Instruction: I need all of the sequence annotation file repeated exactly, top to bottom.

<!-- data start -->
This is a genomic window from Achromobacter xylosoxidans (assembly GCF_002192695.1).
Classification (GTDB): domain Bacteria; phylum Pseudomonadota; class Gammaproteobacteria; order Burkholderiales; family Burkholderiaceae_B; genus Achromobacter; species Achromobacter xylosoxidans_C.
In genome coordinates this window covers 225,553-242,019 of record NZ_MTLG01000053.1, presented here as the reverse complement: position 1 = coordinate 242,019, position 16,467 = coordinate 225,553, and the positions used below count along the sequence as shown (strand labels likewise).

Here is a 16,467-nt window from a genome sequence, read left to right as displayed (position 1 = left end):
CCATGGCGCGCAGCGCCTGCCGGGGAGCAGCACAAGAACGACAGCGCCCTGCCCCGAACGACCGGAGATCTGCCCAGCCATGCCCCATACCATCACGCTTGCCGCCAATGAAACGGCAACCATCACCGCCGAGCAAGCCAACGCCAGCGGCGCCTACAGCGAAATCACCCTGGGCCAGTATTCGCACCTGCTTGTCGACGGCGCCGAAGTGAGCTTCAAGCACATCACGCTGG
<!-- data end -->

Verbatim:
This is a genomic window from Achromobacter xylosoxidans (assembly GCF_002192695.1).
Classification (GTDB): domain Bacteria; phylum Pseudomonadota; class Gammaproteobacteria; order Burkholderiales; family Burkholderiaceae_B; genus Achromobacter; species Achromobacter xylosoxidans_C.
In genome coordinates this window covers 225,553-242,019 of record NZ_MTLG01000053.1, presented here as the reverse complement: position 1 = coordinate 242,019, position 16,467 = coordinate 225,553, and the positions used below count along the sequence as shown (strand labels likewise).

Here is a 16,467-nt window from a genome sequence, read left to right as displayed (position 1 = left end):
CCATGGCGCGCAGCGCCTGCCGGGGAGCAGCACAAGAACGACAGCGCCCTGCCCCGAACGACCGGAGATCTGCCCAGCCATGCCCCATACCATCACGCTTGCCGCCAATGAAACGGCAACCATCACCGCCGAGCAAGCCAACGCCAGCGGCGCCTACAGCGAAATCACCCTGGGCCAGTATTCGCACCTGCTTGTCGACGGCGCCGAAGTGAGCTTCAAGCACATCACGCTGG